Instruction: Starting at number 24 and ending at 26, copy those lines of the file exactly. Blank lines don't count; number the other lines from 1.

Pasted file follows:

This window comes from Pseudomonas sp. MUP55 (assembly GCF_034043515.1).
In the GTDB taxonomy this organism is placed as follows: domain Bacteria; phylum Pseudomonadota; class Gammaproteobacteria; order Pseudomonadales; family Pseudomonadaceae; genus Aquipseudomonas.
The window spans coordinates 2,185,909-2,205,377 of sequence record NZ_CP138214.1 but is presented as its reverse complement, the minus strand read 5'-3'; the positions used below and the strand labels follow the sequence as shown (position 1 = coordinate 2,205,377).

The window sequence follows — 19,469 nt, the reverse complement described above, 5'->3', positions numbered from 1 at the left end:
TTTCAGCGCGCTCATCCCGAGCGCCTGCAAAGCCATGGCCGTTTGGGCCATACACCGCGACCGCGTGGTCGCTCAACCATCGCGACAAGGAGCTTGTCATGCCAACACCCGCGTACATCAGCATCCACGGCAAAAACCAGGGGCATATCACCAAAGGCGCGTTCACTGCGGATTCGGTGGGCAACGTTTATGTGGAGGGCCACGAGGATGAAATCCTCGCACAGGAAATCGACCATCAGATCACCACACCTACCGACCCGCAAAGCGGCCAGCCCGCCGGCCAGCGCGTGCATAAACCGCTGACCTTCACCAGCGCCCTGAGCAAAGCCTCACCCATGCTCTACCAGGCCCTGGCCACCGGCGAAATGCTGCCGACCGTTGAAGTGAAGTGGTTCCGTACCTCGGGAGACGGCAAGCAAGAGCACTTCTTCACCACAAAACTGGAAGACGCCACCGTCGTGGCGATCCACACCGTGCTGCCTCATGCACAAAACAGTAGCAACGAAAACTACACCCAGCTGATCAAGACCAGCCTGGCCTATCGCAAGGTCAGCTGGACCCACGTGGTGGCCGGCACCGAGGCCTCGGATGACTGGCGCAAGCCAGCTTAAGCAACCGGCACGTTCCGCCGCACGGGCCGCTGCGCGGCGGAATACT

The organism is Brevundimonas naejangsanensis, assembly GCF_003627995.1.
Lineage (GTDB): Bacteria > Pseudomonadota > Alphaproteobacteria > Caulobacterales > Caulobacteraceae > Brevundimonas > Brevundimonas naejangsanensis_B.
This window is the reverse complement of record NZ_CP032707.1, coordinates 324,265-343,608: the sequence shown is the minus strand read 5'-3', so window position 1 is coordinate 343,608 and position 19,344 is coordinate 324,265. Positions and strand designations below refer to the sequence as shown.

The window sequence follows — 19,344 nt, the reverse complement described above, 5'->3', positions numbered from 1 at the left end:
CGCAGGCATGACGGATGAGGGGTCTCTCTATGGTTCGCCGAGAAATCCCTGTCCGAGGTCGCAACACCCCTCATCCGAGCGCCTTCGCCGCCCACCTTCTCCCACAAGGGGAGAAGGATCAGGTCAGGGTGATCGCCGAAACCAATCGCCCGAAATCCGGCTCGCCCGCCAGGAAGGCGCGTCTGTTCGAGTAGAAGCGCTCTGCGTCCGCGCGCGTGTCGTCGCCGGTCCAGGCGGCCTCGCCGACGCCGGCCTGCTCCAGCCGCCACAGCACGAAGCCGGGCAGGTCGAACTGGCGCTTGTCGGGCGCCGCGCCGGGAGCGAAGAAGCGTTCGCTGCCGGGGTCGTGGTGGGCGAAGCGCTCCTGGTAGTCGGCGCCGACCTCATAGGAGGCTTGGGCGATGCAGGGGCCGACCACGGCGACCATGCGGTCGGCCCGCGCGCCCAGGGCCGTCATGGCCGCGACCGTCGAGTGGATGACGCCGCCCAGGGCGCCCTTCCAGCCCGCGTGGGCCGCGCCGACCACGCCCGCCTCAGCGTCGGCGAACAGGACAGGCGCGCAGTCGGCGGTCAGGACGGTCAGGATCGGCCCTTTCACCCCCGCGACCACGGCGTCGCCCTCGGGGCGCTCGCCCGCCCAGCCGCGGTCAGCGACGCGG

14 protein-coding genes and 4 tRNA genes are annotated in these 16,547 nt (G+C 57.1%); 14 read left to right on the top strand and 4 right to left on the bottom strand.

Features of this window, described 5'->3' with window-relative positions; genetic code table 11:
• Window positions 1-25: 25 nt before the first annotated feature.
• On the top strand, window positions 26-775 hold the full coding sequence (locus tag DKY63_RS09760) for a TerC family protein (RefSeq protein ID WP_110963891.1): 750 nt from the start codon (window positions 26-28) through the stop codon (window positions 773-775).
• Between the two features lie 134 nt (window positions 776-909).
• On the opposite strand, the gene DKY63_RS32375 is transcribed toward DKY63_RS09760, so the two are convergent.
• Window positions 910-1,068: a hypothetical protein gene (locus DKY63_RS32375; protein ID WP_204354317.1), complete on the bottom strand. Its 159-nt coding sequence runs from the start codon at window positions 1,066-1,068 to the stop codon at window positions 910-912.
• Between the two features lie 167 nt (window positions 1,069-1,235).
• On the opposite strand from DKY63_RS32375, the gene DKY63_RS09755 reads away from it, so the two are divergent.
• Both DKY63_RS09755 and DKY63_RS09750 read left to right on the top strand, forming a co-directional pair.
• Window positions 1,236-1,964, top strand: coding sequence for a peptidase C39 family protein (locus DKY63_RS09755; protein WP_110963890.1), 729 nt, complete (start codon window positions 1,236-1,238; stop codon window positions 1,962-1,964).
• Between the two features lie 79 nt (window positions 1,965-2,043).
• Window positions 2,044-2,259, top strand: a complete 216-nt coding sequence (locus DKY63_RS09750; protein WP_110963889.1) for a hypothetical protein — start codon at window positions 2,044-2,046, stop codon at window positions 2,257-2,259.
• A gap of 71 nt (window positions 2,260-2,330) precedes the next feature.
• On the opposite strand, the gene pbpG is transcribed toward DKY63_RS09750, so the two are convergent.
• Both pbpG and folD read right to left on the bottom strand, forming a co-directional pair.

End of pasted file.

• A gap of 71 nt (window positions 2,260-2,330) precedes the next feature.
• On the opposite strand, the gene pbpG is transcribed toward DKY63_RS09750, so the two are convergent.
• Both pbpG and folD read right to left on the bottom strand, forming a co-directional pair.